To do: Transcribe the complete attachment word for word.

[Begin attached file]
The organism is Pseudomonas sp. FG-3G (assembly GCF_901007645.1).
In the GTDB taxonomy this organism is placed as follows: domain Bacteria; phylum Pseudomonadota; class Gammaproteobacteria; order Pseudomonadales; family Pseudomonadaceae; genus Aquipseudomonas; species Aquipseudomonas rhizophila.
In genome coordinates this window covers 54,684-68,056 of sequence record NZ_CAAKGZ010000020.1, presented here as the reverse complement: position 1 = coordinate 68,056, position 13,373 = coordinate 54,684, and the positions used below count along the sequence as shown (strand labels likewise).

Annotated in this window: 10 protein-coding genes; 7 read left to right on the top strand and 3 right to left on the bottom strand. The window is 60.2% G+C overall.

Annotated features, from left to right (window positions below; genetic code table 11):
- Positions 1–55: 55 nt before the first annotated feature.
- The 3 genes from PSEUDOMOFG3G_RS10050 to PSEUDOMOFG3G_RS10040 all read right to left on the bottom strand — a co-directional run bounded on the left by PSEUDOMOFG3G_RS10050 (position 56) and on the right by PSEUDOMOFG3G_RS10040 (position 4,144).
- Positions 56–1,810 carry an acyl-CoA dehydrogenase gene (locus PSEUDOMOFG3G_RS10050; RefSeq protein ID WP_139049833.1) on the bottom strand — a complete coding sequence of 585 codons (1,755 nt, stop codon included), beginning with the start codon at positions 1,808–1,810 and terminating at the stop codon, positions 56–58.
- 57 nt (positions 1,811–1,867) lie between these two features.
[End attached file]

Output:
The organism is Pseudomonas sp. FG-3G (assembly GCF_901007645.1).
In the GTDB taxonomy this organism is placed as follows: domain Bacteria; phylum Pseudomonadota; class Gammaproteobacteria; order Pseudomonadales; family Pseudomonadaceae; genus Aquipseudomonas; species Aquipseudomonas rhizophila.
In genome coordinates this window covers 54,684-68,056 of sequence record NZ_CAAKGZ010000020.1, presented here as the reverse complement: position 1 = coordinate 68,056, position 13,373 = coordinate 54,684, and the positions used below count along the sequence as shown (strand labels likewise).

Annotated in this window: 10 protein-coding genes; 7 read left to right on the top strand and 3 right to left on the bottom strand. The window is 60.2% G+C overall.

Annotated features, from left to right (window positions below; genetic code table 11):
- Positions 1–55: 55 nt before the first annotated feature.
- The 3 genes from PSEUDOMOFG3G_RS10050 to PSEUDOMOFG3G_RS10040 all read right to left on the bottom strand — a co-directional run bounded on the left by PSEUDOMOFG3G_RS10050 (position 56) and on the right by PSEUDOMOFG3G_RS10040 (position 4,144).
- Positions 56–1,810 carry an acyl-CoA dehydrogenase gene (locus PSEUDOMOFG3G_RS10050; RefSeq protein ID WP_139049833.1) on the bottom strand — a complete coding sequence of 585 codons (1,755 nt, stop codon included), beginning with the start codon at positions 1,808–1,810 and terminating at the stop codon, positions 56–58.
- 57 nt (positions 1,811–1,867) lie between these two features.